washingtonpost.com: Real-time testing of drugs at music festivals shows ‘Molly’ often isn’t ‘Molly’


By Ariana Eunjung Cha

Scientists, public health experts and volunteers working with them have started to show up at music festivals, concerts, raves and other public gatherings where illicit drugs are frequently used. Equipped with special chemical testing kits, they help attendees test pills and powder for purity in real time so that people can make better-informed decisions about whether to take them.

The practice — more common in Europe than in the United States — is controversial, and the debate has been similar to the early days of needle-exchange programs in the 1980s. Proponents argue harm reduction. They say people are more likely to reject taking drugs to get high if the substances do not contain what they think they do, which reduces the risk of overdose and other harmful effects. Critics say such programs implicitly encourage the use of illegal drugs.

There hasn't been a lot of hard data about pill testing until this month, when a study published in the Journal of Psychopharmacology found some surprising things about one of the most popular street drugs being used today.

Called Molly, the drug is a form of ecstasy or MDMA (3,4-methylenedioxyamphetamine) and sought after for its ability to create euphoria and heightened sensations in users. It typically sells for $10 to $20 a dose. As of 2014, a government survey estimated, 7 percent of the U.S. population had tried ecstasy at least once. Molly's appeal is that it's supposed to be purer and safer.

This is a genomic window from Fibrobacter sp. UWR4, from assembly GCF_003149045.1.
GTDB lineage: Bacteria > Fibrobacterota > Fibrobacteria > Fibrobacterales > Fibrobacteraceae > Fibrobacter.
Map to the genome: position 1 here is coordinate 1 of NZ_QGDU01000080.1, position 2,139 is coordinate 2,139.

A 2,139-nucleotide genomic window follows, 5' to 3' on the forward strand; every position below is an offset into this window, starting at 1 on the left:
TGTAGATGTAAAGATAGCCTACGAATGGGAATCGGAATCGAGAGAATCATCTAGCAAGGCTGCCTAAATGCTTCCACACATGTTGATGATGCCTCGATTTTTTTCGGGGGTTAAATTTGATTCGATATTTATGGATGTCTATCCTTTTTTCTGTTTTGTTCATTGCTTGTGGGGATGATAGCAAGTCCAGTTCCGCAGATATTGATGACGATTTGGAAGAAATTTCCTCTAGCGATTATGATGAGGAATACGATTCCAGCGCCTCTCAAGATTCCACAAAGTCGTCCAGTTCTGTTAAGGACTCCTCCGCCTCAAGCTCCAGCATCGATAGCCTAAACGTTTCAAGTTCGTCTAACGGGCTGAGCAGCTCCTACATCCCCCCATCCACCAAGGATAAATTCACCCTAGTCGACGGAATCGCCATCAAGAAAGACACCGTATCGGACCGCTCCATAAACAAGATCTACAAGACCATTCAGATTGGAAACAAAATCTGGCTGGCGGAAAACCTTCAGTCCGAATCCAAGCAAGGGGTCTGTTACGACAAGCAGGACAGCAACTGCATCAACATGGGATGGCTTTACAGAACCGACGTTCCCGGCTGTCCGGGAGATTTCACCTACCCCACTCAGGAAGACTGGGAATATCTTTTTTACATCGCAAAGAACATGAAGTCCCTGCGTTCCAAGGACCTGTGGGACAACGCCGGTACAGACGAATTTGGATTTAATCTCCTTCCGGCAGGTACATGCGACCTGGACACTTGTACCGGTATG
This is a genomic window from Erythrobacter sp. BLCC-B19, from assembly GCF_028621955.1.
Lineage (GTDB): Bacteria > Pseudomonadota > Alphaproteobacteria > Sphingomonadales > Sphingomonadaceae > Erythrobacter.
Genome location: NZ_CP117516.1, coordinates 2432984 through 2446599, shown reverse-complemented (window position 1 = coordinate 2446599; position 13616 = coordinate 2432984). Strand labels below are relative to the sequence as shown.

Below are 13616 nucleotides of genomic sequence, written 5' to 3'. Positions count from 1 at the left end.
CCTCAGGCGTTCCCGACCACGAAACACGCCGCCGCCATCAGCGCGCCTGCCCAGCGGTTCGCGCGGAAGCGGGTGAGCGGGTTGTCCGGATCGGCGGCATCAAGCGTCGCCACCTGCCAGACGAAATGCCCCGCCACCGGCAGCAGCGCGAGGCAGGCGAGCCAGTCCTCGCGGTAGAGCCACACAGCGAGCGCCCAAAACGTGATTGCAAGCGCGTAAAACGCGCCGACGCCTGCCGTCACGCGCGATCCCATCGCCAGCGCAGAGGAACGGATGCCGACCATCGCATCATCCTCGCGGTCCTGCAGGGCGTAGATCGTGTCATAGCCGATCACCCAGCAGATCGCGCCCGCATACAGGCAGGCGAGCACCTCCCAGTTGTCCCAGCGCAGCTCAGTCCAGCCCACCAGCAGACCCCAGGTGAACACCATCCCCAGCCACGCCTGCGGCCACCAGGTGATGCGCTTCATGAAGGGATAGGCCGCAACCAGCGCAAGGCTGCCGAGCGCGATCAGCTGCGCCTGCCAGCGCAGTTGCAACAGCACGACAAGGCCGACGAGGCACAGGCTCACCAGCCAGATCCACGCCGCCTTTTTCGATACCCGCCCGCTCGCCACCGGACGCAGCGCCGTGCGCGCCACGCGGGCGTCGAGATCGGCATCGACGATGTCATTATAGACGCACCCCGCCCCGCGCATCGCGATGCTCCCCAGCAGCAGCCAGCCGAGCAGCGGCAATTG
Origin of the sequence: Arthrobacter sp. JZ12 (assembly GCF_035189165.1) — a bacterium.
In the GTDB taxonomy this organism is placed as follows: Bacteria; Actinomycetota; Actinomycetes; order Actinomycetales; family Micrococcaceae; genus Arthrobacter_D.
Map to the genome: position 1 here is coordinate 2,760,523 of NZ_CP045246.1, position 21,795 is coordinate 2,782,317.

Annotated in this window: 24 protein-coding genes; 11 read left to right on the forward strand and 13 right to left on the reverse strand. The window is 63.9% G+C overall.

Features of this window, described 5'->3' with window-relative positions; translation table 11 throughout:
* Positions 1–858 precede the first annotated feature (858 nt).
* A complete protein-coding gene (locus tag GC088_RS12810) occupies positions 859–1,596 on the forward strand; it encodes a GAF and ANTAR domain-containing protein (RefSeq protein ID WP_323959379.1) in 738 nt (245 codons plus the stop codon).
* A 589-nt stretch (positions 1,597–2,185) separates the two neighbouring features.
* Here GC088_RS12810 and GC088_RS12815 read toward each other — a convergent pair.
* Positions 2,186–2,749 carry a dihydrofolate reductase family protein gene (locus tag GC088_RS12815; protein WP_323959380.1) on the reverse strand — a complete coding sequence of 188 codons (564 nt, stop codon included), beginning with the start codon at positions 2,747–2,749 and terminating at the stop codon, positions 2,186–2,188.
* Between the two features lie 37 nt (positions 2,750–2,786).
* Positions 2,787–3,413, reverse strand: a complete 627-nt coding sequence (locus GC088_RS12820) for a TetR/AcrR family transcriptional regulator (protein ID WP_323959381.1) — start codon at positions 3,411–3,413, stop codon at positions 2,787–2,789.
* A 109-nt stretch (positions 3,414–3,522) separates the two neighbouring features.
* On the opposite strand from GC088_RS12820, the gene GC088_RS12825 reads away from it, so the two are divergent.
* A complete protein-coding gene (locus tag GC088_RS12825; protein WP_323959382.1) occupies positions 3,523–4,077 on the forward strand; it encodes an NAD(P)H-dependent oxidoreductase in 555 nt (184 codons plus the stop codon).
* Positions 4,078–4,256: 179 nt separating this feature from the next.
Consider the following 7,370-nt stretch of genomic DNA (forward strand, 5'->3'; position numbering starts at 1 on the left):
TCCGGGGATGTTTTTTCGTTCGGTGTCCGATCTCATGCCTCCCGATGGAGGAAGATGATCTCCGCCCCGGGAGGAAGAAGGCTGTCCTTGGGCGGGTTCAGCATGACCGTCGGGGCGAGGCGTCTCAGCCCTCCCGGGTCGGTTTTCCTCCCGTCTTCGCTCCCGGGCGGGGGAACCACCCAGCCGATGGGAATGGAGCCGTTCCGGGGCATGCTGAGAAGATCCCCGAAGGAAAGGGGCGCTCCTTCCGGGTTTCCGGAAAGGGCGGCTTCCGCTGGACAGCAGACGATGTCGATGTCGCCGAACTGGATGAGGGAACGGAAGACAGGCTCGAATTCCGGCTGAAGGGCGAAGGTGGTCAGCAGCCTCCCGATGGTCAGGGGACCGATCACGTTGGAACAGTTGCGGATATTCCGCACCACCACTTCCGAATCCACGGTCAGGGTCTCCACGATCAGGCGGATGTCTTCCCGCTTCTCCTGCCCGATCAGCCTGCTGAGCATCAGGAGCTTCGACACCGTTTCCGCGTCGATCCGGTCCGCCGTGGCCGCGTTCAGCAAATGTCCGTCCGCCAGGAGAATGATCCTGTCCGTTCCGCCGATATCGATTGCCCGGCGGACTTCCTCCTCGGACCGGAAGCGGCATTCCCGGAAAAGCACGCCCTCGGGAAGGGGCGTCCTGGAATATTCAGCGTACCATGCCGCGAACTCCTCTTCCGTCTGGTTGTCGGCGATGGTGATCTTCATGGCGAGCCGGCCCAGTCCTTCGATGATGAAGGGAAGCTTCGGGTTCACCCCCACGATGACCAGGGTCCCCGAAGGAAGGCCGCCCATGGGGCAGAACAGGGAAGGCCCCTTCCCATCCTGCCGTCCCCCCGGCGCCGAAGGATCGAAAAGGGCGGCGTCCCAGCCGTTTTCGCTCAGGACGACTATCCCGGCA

So why then has there been an increase in hospital emergency room visits and deaths related to the drugs since Molly's introduction in the 2000s?

Researchers looked at data collected by volunteers for the nonprofit organization DanceSafe, who tested samples of pills or powder at gatherings throughout the United States between July 2010 and July 2015. The testers would scrape a small amount of a pill or use part of the inside of a capsule.

The first thing the volunteers found was that MDMA was present in only 60 percent of the 529 ostensible Molly samples collected. The others contained a mix of all sorts of other ingredients. Most of the chemicals couldn't be identified through the tests at the sites. But 13 samples contained methamphetamine, a strong nervous system drug. And three samples even had a very potent form of amphetamine known as PMA, which is more likely than many other drugs to kill with one dose.

The researchers concluded that Molly is no safer than ecstasy.

The study also contained some important findings from a public policy perspective. After attendees at these events got the test results for their pills or powder, they were asked whether they still intended to ingest them. With individuals whose drugs did contain MDMA, 46 percent said they would go ahead and use them. That compared with 26 percent of people who said they still intended to take their drugs although they did not contain MDMA.